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Article
September 1980

Torsade de Pointes: A Cause of Syncope With Atrioventricular Block

Arch Intern Med. 1980;140(9):1223-1226. doi:10.1001/archinte.1980.00330200099027
Abstract

• Two patients with syncope due to an atypical ventricular tachycardia are described. In both, undulation of the QRS axis during episodes of tachycardia, a prolonged QT interval, the initiation of the tachycardia by a late ventricular premature depolarization, and the association with high-degree atrioventricular block suggested a diagnosis of "torsade de pointes" (twisting of the points). Therapy with conventional antiarrhythmic drugs did not control the arrhythmia, but increasing the heart rate by transvenous pacing completely suppressed the tachycardia. In one patient, the QT interval became normal with ventricular pacing alone, while in the second, the QT interval remained abnormal until correction of coexisting hypokalemia. Torsade de pointes is a recognized complication of bradyarrhythmias, hypokalemia, and therapy with quinidine-like and psychotropic drugs. The ideal treatment is to recognize and correct the underlying cause, as antiarrhythmic drugs can exacerbate the arrhythmia.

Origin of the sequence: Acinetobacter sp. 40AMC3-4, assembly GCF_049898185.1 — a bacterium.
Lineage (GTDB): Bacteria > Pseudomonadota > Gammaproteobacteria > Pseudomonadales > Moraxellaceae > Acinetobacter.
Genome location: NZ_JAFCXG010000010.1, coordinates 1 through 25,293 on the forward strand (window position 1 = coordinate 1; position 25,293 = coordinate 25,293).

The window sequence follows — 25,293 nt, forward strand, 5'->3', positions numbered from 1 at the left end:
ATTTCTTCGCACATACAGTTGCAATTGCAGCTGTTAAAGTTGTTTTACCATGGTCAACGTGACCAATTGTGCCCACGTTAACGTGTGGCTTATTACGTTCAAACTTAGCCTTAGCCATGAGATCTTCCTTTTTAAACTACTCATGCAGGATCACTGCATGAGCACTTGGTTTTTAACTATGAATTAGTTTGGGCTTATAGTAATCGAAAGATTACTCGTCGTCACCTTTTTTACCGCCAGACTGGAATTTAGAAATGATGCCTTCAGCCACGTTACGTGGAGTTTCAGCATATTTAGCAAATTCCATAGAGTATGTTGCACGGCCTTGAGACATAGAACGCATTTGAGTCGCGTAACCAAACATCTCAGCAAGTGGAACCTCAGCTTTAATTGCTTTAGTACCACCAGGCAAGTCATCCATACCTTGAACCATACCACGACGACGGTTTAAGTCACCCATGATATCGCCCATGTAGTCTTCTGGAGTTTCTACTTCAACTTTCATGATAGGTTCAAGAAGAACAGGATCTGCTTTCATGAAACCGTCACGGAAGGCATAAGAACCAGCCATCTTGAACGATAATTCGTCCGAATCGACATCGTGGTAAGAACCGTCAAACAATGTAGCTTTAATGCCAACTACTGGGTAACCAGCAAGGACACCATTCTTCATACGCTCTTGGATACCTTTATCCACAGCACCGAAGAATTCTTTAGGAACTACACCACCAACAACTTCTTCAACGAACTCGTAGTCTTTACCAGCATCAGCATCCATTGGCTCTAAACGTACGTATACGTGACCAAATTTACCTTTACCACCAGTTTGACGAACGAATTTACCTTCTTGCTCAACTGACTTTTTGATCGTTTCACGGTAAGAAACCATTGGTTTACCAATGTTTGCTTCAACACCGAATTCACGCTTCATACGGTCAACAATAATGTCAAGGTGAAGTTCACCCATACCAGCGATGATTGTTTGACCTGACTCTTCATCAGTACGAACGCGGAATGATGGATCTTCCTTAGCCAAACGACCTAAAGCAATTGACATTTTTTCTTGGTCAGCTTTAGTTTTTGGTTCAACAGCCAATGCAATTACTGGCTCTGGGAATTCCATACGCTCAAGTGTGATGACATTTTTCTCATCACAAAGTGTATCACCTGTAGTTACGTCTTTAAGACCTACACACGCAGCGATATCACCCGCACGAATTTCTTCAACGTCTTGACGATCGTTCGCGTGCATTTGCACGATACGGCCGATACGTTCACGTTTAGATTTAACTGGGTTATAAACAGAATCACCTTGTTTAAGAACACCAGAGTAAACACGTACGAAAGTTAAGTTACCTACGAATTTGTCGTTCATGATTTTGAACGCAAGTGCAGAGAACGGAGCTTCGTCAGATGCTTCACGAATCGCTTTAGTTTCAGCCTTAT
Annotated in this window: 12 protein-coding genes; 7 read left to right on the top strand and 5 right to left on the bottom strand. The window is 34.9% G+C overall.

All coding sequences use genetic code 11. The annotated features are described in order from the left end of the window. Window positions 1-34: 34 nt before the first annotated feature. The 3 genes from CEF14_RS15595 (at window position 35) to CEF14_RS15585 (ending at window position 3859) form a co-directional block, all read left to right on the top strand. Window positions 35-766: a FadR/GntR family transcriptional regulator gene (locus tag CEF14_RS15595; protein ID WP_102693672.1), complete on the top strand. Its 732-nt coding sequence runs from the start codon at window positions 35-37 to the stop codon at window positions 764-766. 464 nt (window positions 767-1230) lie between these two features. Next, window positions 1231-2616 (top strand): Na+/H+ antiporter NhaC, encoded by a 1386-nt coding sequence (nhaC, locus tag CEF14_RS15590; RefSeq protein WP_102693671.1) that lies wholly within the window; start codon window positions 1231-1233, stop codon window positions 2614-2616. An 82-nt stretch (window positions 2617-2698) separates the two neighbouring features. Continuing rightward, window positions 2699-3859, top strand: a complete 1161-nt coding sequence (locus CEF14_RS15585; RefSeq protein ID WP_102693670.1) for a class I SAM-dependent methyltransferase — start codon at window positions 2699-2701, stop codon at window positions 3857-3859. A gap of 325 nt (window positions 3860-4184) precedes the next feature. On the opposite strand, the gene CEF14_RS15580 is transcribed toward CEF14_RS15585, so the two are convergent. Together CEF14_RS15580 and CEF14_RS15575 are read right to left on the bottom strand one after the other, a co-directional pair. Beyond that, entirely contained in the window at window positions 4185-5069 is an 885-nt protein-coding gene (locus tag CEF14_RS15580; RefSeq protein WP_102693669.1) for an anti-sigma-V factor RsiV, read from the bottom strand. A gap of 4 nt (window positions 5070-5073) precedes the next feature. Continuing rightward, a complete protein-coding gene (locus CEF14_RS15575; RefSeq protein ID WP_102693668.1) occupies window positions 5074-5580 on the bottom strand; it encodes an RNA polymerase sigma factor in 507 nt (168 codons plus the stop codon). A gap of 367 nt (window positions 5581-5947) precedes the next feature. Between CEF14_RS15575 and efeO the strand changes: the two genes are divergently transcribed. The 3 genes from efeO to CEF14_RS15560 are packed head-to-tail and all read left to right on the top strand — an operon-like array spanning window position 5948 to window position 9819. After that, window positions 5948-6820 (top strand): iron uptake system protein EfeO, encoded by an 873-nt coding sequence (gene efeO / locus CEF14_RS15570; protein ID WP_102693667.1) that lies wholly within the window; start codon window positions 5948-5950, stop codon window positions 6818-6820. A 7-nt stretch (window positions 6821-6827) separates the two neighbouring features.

(Arch Intern Med 140:1223-1226, 1980)

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